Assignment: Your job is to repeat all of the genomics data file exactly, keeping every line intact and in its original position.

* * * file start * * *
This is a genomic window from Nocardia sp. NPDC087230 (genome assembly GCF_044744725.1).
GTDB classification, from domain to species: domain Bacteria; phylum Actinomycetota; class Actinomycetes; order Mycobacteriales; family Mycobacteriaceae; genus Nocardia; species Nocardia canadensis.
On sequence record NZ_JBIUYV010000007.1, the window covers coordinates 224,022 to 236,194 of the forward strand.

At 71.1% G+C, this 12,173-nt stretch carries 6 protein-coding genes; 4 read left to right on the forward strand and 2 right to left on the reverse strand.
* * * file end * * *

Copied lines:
This is a genomic window from Nocardia sp. NPDC087230 (genome assembly GCF_044744725.1).
GTDB classification, from domain to species: domain Bacteria; phylum Actinomycetota; class Actinomycetes; order Mycobacteriales; family Mycobacteriaceae; genus Nocardia; species Nocardia canadensis.
On sequence record NZ_JBIUYV010000007.1, the window covers coordinates 224,022 to 236,194 of the forward strand.

At 71.1% G+C, this 12,173-nt stretch carries 6 protein-coding genes; 4 read left to right on the forward strand and 2 right to left on the reverse strand.